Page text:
Conclusion: The IBDV field isolate does not reveal the full nucleotide sequence signature of vvIBDV as well as vaccine strains. Hence, we can conclude that it might not belong to vvIBDVs of Indian origin and the vaccine strain used in the region. This may be suggestive of the evolution of the IBDV in the field due to the coexistence of circulating field strains and live attenuated hot strains, resulting into morbidity and mortality, warranting the need for safer protective vaccines, and implementation of stringent biosecurity measures to minimize loss to farmers.
24. Genetic resistance of eight native Egyptian chicken breeds having chicken B-cell marker 6 gene post-challenge with field strain of Marek's disease-induced tumor virus
Hala A. Shaheen, H. A. Hussein, M. M. Elsafty and M. A. Shalaby
Veterinary World, 11(10): 1510-1515
Aim: The aim of this work was to detect chicken B-cell marker 6 (ChB6) gene in some native breeds in Egypt and find the relationship between founded genes in these different breeds to determine the resistance of native Egyptian breeds of chicken to Marek's disease (MD).
Materials and Methods: A total of 14 different chicken breeds (30 each) including ten native breeds in addition to SPF Lohmann, High Line, Bovans, and Roodiland were used. Blood samples were collected for the detection of (ChB6,) by polymerase chain reaction (PCR) assay and sequenced to determine the presence or absence of ChB6 gene. Experimental infection was done using local field isolated MD virus (MDV) of 11 (1 day old) unvaccinated chick breeds having no maternal antibodies against MDV. Ten breeds of them carry ChB6 gene, eight breeds were native, and the rest two breeds were SPF Lohmann and High Line in addition to a group of ChB6 gene-lacking breed (Bovans) were infected. Spleen samples were collected from all infected breeds at 20th, 25th, 30th, 35th, and 40th weeks post-infection and tested by PCR assay for the detection of MDV. Furthermore, at 40th week post-infection, tumorized spleen sample of Bovans breed was collected and prepared for examination by transmission electron microscope (TEM) to confirm the presence of MDV.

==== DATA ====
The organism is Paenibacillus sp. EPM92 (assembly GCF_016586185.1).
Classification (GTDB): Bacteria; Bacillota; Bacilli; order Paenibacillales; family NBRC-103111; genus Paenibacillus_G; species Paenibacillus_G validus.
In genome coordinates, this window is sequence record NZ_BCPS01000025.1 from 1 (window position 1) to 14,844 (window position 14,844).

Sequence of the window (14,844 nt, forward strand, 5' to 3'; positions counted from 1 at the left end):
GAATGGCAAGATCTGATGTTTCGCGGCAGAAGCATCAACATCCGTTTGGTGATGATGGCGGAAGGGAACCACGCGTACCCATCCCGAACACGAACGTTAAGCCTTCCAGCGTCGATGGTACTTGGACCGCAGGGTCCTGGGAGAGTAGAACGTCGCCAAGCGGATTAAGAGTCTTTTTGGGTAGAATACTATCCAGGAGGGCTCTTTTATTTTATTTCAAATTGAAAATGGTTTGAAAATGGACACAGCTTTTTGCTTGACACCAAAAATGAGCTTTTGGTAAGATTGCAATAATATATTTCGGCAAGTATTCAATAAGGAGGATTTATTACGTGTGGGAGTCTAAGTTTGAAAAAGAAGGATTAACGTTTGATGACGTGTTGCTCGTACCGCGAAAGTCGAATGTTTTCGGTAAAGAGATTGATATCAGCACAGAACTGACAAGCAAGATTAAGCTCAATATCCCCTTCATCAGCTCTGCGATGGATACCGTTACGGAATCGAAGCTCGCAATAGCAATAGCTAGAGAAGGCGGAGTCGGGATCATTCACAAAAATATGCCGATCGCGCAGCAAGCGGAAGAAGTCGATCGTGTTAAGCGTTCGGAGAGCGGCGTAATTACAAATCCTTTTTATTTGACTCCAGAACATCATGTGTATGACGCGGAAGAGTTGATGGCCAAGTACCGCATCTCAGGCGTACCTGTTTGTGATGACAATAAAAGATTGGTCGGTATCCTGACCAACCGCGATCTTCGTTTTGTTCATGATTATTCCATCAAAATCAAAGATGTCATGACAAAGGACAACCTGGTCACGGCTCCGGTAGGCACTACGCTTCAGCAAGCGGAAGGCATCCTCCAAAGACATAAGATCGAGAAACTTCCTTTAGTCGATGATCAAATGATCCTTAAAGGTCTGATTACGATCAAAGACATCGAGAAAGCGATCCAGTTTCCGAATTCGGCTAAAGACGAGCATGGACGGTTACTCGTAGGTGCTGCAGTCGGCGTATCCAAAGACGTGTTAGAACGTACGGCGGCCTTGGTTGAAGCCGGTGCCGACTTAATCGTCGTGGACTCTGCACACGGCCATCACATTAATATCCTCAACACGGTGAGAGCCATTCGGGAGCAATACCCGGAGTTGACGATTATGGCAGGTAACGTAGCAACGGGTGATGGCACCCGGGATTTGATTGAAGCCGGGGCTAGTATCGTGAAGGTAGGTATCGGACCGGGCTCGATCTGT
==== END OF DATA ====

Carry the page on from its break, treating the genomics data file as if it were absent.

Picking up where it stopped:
Results: Our results revealed the positivity of 10 out of 14 breeds (Gimmizah , Sinai, Dandarawi, Fayoumi, Golden Montazah, Matrouh, Beheri, Dokki, SPF Lohmann, and High Line) to the presence of ChB6 gene and resistance to MDV infection, while the Bovans, Mandarah , Inshas and Roodiland breeds lack the ChB6 gene and are susceptible to MDV infection. The collected spleen samples revealed negative for the presence of challenged MDV by PCR in 10 breeds (Gimmizah, Sinai, Dandarawi, Fayoumi, Golden Montazah, Matrouh, Beheri, Dokki, SPF Lohmann, and High Line) and positive for Bovans breed. TEM is used to confirm MDV infection in Bovans group which demonstrated tumors.